In 2012, Hurricane Sandy affected 60,000 to 100,000 small businesses, according the U.S. Chamber of Commerce. To help further illustrate the damage caused, The Hartford conducted a study of 451 small-business owners in New Jersey, New York and Connecticut: More than half lost sales or revenue; 75% had to close their stores for varied lengths of time, and 65% of surveyed businesses reported significant customer issues. The National Hurricane Center reported 19,000 businesses in New Jersey suffering damages of $250,000 or more.
The Federal Emergency Management Agency (FEMA) estimates that over 40% of small businesses close permanently following a natural disaster. Facing thousands of dollars in damages or having to shut down for days or weeks can be fatal to businesses that operate on thin margins or have slow cash flows. Luckily, the U.S. government provides financial recovery assistance for small businesses in the form of Small Business Administration (SBA) Disaster Loans.
The SBA has proven to be critical during these periods. Following Hurricane Sandy, the SBA had approved more than 38,000 loans, totaling $2.5 billion in financial assistance. On average, the APR for business disaster loans was roughly 4%— and 3% for nonprofit organizations. These are some of the most competitive rates we've seen. The SBA was also able to quickly process the loans, within 18 days on average. We took the time to sit down with Bob Whiteaker, owner of Nunzio's Pizzeria in Staten Island, to ask about his experience with Hurricane Sandy and how the SBA helped his business recover.
This interview has been condensed and edited for clarity. If you're a small-business owner interested in sharing your funding story, tweet us at @ValuePenguin.
First, did you have any insurance before Hurricane Sandy?
Of course, just didn’t have flood insurance. To be honest, our restaurant isn’t located anywhere near the shore, and in my 20+ years of doing business, I’d never seen a need for flood insurance.
Did that insurance cover any of the damages?
Insurance didn’t cover any of the damages.
Was there ever a point when you realized that Hurricane Sandy could seriously damage your business? And if so, did you take any actions to minimize that damage?
Well first, I wasn't sure Sandy would definitely hit New York City and I really didn’t expect Sandy to be as destructive as it was. Second, I was out of the country when Sandy came so I couldn’t even prepare last minute. I was told by friends and family what had happened, so I tried to fly back to New York City as fast as possible. Unfortunately, the planes to New York City from where I was were grounded for days.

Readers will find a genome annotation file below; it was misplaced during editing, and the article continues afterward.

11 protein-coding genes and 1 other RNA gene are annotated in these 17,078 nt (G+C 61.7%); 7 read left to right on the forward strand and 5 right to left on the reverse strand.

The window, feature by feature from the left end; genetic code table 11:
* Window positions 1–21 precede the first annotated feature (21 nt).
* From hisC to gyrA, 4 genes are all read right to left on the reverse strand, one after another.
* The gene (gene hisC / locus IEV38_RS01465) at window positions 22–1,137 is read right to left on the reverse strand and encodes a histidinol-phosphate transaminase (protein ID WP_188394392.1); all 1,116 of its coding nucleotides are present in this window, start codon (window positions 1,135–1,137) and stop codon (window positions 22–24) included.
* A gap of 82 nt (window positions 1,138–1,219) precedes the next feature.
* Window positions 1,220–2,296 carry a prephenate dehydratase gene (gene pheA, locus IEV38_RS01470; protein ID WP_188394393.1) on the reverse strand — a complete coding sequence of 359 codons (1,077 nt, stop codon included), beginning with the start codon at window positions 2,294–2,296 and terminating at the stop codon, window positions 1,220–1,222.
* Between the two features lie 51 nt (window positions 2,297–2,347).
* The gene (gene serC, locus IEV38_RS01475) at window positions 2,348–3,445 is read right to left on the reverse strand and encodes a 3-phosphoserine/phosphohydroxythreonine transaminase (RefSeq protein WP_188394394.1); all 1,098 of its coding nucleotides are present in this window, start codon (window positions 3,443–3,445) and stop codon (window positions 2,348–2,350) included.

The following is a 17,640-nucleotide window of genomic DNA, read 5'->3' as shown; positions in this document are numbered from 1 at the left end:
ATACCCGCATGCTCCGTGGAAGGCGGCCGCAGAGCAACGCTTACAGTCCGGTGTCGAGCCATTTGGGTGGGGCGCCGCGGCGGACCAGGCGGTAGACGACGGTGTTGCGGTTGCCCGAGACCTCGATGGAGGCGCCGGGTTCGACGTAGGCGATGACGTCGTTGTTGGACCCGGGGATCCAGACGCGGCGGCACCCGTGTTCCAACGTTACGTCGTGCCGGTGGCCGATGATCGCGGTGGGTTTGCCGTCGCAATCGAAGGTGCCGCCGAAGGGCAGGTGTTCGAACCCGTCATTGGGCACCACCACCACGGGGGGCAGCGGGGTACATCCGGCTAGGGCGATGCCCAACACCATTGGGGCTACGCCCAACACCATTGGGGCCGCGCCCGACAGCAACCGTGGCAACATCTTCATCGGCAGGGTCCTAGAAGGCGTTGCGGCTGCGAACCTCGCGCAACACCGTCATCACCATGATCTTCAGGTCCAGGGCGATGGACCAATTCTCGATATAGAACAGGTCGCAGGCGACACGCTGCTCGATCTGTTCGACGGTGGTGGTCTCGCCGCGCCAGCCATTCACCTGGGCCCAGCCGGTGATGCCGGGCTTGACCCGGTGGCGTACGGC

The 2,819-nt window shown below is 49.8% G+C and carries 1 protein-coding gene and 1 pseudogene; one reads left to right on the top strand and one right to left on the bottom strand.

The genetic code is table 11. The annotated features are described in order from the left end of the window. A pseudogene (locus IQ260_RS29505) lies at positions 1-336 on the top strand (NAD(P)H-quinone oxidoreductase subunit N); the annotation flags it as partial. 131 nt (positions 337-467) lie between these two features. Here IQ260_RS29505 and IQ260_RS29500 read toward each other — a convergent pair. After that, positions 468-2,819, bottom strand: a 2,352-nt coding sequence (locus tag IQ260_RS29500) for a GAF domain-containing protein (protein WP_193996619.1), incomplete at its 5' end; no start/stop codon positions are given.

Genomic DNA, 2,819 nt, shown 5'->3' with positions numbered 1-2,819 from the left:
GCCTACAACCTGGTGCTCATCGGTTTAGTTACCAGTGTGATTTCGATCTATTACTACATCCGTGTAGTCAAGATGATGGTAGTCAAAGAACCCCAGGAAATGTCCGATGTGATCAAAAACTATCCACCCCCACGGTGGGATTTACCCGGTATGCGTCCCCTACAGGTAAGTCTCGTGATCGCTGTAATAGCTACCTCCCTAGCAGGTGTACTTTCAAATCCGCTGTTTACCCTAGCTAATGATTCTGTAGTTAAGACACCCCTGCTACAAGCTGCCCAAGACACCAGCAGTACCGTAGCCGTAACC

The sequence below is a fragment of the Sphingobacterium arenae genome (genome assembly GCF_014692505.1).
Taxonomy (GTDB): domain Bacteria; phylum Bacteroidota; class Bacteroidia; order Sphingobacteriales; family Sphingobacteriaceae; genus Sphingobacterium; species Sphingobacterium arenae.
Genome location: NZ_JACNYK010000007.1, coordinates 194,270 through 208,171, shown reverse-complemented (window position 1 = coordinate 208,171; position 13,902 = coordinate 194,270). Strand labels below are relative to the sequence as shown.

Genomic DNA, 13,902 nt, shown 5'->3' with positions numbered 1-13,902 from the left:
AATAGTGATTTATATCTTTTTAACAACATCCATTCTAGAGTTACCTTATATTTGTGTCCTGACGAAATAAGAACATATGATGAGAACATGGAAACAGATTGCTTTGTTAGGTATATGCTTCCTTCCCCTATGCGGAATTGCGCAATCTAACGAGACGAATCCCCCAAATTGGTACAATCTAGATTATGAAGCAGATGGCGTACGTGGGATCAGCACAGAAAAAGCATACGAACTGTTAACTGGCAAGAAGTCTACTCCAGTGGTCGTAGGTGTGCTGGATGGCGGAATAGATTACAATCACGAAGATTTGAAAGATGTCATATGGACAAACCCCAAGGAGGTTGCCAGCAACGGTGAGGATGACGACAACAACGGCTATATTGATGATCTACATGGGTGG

How did you find out about Small Business Administration disaster loans?
Well, first I looked for loans from FEMA, but I had no luck. Then, after some light research, I found out about the SBA and their disaster loans, and applied right away. Everyone I spoke to was extremely understanding and the process was very streamlined. I was given a 20-year loan and I was able to pay it off within five.
How long did the approval process take?
I would say it didn’t take any longer then three weeks. I found out about the SBA and had money available three weeks later.
Were you being passed from person to person, or were you just speaking to a single point of contact?
I did meet with and speak to a number of people at various points in the process, but I wasn’t being passed from person to person. It really did feel like I was moving through a process and that I was getting somewhere the whole time. Everyone was straightforward and laid everything out on the table. I was very grateful for this.
How did you determine how much you’d need to borrow?
Well I knew the equipment and items I had to buy and that my savings weren’t enough to cover everything. I had to borrow an additional $100,000. I was back in business in one month.
Did you buy an entirely new store and move to a new location?
No, but I did have to replace everything else. I had to buy new ovens, a new refrigeration system, new furniture, etc.
What about the building itself?
We also had to tear up the walls and the interior to ensure there was no mold.
Was there anything unexpected during the whole SBA loan approval process? As you were getting approved, taking out the loans, were there any bumps in the road?
Nope, everything was straightforward and smooth. I even had an accountant visit my store a couple times and help me fill in the paperwork I needed.
What are the preventative measures that you’re now taking, moving forward, due to this whole experience?
I definitely got flood insurance. It’s pricey, and since my flood insurance is front-loaded, I pay most of my annual fees upfront. But it’s worth it to cover damages in case something like this happens again.
Do you have any general advice or lessons learned from this whole experience for our readers?
Yes, I would advise any small-business owner to have all types of insurance. I'm located over a mile from the shoreline and this still happened. You can never be too safe.
Apply for a SBA disaster loan here.